IDEAS home Printed from
MyIDEAS: Login to save this article or follow this journal

Liquidity, Monetary Policy, and the Financial Crisis: A New Monetarist Approach

  • Stephen D. Williamson

A model of public and private liquidity integrates financial intermediation theory with a New Monetarist monetary framework. Non-passive fiscal policy and costs of operating a currency system imply that an optimal policy deviates from the Friedman rule. A liquidity trap can exist in equilibrium away from the Friedman rule, and there exists a permanent nonneutrality of money, driven by an illiquidity effect. Financial frictions can produce a financial-crisis phenomenon that can be mitigated by conventional open market operations working in an unconventional manner. Private asset purchases by the central bank are either irrelevant or they reallocate credit and redistribute income. (JEL E13, E44, E52, E62, G01)

If you experience problems downloading a file, check if you have the proper application to view it first. In case of further problems read the IDEAS help page. Note that these files are not on the IDEAS site. Please be patient as the files may be large.

File URL:
Download Restriction: Access to full text is restricted to AEA members and institutional subscribers.

As the access to this document is restricted, you may want to look for a different version under "Related research" (further below) or search for a different version of it.

Article provided by American Economic Association in its journal American Economic Review.

Volume (Year): 102 (2012)
Issue (Month): 6 (October)
Pages: 2570-2605

in new window

Handle: RePEc:aea:aecrev:v:102:y:2012:i:6:p:2570-2605
Contact details of provider: Web page:

More information through EDIRC

Order Information: Web:

References listed on IDEAS
Please report citation or reference errors to , or , if you are the registered author of the cited work, log in to your RePEc Author Service profile, click on "citations" and make appropriate adjustments.:

as in new window
  1. Robert Townsend, 1979. "Optimal contracts and competitive markets with costly state verification," Staff Report 45, Federal Reserve Bank of Minneapolis.
  2. Douglas W. Diamond & Philip H. Dybvig, 2000. "Bank runs, deposit insurance, and liquidity," Quarterly Review, Federal Reserve Bank of Minneapolis, issue Win, pages 14-23.
  3. Aleksander Berentsen & Gabriele Camera, 2004. "Money, Credit, and Banking," 2004 Meeting Papers 473, Society for Economic Dynamics.
  4. Lagos, Ricardo & Rocheteau, Guillaume, 2008. "Money and capital as competing media of exchange," Journal of Economic Theory, Elsevier, vol. 142(1), pages 247-258, September.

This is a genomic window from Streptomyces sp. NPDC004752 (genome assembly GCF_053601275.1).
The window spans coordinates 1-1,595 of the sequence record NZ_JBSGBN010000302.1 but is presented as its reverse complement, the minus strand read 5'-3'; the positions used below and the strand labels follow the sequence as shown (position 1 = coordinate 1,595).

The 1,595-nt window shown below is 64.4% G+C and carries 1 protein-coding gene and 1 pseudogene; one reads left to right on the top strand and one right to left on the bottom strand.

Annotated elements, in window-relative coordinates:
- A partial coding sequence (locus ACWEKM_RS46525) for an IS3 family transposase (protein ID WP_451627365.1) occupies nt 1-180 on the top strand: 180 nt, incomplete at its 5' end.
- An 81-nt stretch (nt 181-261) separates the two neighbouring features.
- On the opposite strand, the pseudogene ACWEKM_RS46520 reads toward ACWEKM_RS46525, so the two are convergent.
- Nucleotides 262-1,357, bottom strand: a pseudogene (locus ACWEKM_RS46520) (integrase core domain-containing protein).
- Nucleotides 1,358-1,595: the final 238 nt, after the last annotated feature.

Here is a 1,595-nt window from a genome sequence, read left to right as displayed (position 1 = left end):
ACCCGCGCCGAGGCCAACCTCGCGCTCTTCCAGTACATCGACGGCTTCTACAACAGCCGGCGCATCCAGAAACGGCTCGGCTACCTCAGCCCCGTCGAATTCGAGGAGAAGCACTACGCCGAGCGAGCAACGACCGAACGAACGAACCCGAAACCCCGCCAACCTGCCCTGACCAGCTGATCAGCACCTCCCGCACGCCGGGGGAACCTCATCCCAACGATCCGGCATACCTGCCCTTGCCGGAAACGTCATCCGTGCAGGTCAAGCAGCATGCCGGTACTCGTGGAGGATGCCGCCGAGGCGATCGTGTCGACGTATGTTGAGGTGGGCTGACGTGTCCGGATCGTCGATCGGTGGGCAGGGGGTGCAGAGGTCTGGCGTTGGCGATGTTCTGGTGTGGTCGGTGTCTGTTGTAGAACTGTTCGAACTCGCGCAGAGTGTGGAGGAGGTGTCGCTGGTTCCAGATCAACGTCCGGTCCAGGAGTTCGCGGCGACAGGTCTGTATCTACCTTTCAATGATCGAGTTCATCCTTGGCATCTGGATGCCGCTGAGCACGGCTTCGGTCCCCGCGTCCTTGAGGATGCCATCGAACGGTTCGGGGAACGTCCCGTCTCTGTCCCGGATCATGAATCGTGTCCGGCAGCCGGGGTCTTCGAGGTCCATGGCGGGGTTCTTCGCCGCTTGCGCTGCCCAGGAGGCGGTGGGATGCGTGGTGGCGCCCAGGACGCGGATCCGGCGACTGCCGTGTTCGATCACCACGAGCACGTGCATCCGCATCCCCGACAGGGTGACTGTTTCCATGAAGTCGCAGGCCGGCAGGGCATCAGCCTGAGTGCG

5. Ricardo Lagos & Randall Wright, 2005. "A Unified Framework for Monetary Theory and Policy Analysis," Journal of Political Economy, University of Chicago Press, vol. 113(3), pages 463-484, June.
  6. Stephen D. Williamson, 1984. "Costly Monitoring, Financial Intermediation, and Equilibrium Credit Rationing," Working Papers 583, Queen's University, Department of Economics.
  7. Benjamin Lester & Andrew Postlewaite & Randall Wright, 2011. "Information and Liquidity," Journal of Money, Credit and Banking, Blackwell Publishing, vol. 43, pages 355-377, October.
  8. repec:cto:journl:v:20:y:2001:i:3:p:452-465 is not listed on IDEAS
  9. Kiyotaki, Nobuhiro & Wright, Randall, 1989. "On Money as a Medium of Exchange," Journal of Political Economy, University of Chicago Press, vol. 97(4), pages 927-54, August.
  10. Williamson, Stephen D, 1987. "Financial Intermediation, Business Failures, and Real Business Cycles," Journal of Political Economy, University of Chicago Press, vol. 95(6), pages 1196-1216, December.
  11. Diamond, Douglas W, 1984. "Financial Intermediation and Delegated Monitoring," Review of Economic Studies, Wiley Blackwell, vol. 51(3), pages 393-414, July.
  12. Ping He & Lixin Huang & Randall Wright, 2005. "Money And Banking In Search Equilibrium," International Economic Review, Department of Economics, University of Pennsylvania and Osaka University Institute of Social and Economic Research Association, vol. 46(2), pages 637-670, 05.
Full references (including those not matched with items on IDEAS)

This item is not listed on Wikipedia, on a reading list or among the top items on IDEAS.

When requesting a correction, please mention this item's handle: RePEc:aea:aecrev:v:102:y:2012:i:6:p:2570-2605. See general information about how to correct material in RePEc.

For technical questions regarding this item, or to correct its authors, title, abstract, bibliographic or download information, contact: (Jane Voros)

or (Michael P. Albert)

If you have authored this item and are not yet registered with RePEc, we encourage you to do it here. This allows to link your profile to this item. It also allows you to accept potential citations to this item that we are uncertain about.

If references are entirely missing, you can add them using this form.

If the full references list an item that is present in RePEc, but the system did not link to it, you can help with this form.

If you know of missing items citing this one, you can help us creating those links by adding the relevant references in the same way as above, for each refering item. If you are a registered author of this item, you may also want to check the "citations" tab in your profile, as there may be some citations waiting for confirmation.

Please note that corrections may take a couple of weeks to filter through the various RePEc services.

This information is provided to you by IDEAS at the Research Division of the Federal Reserve Bank of St. Louis using RePEc data.